AMA: A2A 2nd Yr BB Associate (Healthcare) Residing in SF

BB_ennui's picture
Rank: Baboon | 106

A2A at a BB with ~5yrs of experience in Healthcare Investment Banking coverage. Current focus towards the Biotech/Biopharma subsectors. M&A focus; transaction experience across all common product groups.
To preempt, I do not have a medical degree but do have a natural sciences background.

Comments (41)

Nov 3, 2017

What is FT analyst recruiting like at your BB office? How is banking different in SF lifestyle wise compared to your peers elsewhere?

Nov 3, 2017

FT analyst recruiting is dependant on our summer internship programs e.g.

Whether or not we believe the interns performed better than what we would expect the recruiting pool for FT analyst to look like

Whether or not we enjoyed their company / personality and they enjoyed ours etc., and

Whether or not the interns enjoyed their work experience and the general nature of the job enough to choose to invest 2+ yrs of their life towards

Having previously worked in a comparable environment to NYC (think Europe) for the first half of my time in IB, and having also worked with many NY colleagues throughout project work, I would say that by comparison, SF is a much calmer, less beurocratic, less uptight environment than NY, with the caveat that it is very much dependent on the personalities within your group. I left the East Coast environment and haven't looked back, but i am not everyone.

If you have lived in a big city for a while, still want all the niceties associated with big city living and dont want to freeze your butt off in the winter then I would tell you its great. But as you would probably imagine, its not for everyone.

For me at least, I've had more deal experience and a better work-life balance since moving here.

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Mar 12, 2019

Hey man, do you think you could speak a little more to the work/life balance at SF BB's? Will be starting at one in June FT

Nov 3, 2017

The logicial question - why A2A vs. leaving for PE/HF/Corporate etc?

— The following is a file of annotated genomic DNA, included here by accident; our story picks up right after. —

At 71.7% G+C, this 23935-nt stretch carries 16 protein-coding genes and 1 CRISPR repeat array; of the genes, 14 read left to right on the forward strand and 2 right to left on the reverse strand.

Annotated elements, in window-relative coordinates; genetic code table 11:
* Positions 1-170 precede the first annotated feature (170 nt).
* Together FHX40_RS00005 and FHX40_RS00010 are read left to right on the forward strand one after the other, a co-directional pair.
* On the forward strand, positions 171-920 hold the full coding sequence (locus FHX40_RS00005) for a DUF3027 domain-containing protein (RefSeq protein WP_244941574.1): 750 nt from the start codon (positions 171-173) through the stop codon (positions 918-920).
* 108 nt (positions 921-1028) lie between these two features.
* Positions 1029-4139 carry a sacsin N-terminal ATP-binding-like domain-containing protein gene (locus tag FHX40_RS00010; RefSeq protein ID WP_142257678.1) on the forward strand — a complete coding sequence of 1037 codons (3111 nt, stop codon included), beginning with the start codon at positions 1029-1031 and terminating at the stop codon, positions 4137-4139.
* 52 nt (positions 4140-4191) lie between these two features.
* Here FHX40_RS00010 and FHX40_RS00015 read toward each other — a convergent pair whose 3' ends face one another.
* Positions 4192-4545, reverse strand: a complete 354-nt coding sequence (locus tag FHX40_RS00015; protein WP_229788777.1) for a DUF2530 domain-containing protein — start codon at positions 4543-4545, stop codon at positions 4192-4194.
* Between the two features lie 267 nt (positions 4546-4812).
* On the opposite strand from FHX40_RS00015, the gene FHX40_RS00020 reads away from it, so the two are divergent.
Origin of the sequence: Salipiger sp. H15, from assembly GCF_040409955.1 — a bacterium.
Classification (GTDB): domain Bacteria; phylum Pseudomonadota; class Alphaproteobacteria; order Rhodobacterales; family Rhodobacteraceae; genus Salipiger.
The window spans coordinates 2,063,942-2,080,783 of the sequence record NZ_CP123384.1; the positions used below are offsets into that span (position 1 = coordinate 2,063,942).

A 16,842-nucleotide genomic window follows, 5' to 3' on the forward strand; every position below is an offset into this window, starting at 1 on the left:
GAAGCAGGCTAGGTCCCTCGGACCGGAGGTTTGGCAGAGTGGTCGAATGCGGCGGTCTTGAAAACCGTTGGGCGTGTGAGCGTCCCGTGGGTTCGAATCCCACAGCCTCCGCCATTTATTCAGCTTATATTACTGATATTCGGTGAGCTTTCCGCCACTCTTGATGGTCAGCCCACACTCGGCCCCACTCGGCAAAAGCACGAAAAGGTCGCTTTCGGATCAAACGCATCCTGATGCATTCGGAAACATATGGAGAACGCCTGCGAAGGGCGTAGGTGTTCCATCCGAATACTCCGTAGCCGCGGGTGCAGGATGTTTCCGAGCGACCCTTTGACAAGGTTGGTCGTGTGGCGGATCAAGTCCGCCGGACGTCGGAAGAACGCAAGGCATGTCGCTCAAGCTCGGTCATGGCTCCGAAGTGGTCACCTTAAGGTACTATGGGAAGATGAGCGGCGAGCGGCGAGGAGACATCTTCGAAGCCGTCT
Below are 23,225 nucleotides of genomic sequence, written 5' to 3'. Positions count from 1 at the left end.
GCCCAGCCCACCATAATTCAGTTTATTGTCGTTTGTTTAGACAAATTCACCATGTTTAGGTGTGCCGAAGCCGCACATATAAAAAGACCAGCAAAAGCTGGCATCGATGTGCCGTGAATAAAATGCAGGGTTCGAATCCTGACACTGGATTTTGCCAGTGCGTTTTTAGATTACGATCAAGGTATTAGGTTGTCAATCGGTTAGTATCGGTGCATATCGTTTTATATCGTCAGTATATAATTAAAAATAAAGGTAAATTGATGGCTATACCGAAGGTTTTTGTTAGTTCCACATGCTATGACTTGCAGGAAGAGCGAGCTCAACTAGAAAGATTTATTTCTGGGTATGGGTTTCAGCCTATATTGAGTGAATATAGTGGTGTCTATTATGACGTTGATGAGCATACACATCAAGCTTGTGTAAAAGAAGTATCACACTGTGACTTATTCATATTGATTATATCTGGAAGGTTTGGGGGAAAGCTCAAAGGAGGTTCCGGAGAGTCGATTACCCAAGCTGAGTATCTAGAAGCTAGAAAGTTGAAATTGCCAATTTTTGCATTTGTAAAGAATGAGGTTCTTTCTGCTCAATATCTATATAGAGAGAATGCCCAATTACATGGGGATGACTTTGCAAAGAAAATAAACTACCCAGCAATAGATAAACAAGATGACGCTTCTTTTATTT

Do you see yourself working towards VP?

Nov 3, 2017

The Analyst program removed enough years of my life to make sure that i would not want to go through something like that again in a buyside role. But a couple of additional points:

I've seen people above and below me leave for PE. I work significantly less and get paid the same / more at this point (granted the upside is higher for them should they stick).

No desire for HF based work - it's just not in my nature unfortunately (i am a bad gambler / have no real clue how i would add value in an HF).

I find my work interesting / intellectually stimulating, enough that i actually enjoy my job

I am good at what i do, but more importantly, i have people senior to me who are better. When there is nothing left to learn i will leave, but that was not the case as a 2nd/3rd yr analyst.

Rank is important to my morale. Without sufficient ego boosts i would admitedly be out

Staying for 4+ years comes with its perks:
- I don't have to spend 18hrs/day learning things or doing grunt work
- An A2A will always look untouchable when surrounded by MBAs (nothing against them, just a function of real life experience / know how)
- I am lazy and would like to enjoy the remainder of my 20s as much as i can - a.k.a being slightly higher up the totem pole has its merits

I am quite obviously biased to my chosen path of A2A vs. buyside, but VP is 2 years away. Its a decision i'll make later

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Nov 3, 2017

Hello BB_ennui,

I'm also a West Coast resident (SoCal) and glad that you're willing to share some of the experiences working in a BB. My question would be, compared to the NYC BB, how is the working hours for a daily basis? Is 80+ hours also a norm in the West Coast? As you mentioned SF is less uptight and calmer, I wonder if West Coast in general would be the same.

Also, to get to be a 1st yr analyst, did you network extensively to land interviews for BBs? Or did you already have few SA internships to write for your resume?

Any feedback would be greatly appreciated. Thanks.

Nov 3, 2017

Working hours are significantly more varied. I think day to day you are more likely to finish earlier and keep you weekend as work-free as possible in SF for a few reasons: 1) people care more about your livelihood - its West Coast 2) You are part of a smaller team than NY and have a bigger impact to morale and culture in SF where you are 1 of 10-15 vs. 1 of 60-100 in NY. It's therefore in everyone's interests to keep the juniors happy and 3) you are working with the same people over and over again vs. NY where you could see 5 different associates over a 2 week period. A good working relationship is built on respect - if you don't respect your Assoc / VP because he leaves at 6 and crushes you, it will come back to bite him because you will put in less effort and he will have to work harder. Everyone has to play nice in the sandbox

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Nov 3, 2017

would say SF hours are between 35-110 - mean is gonna be 70.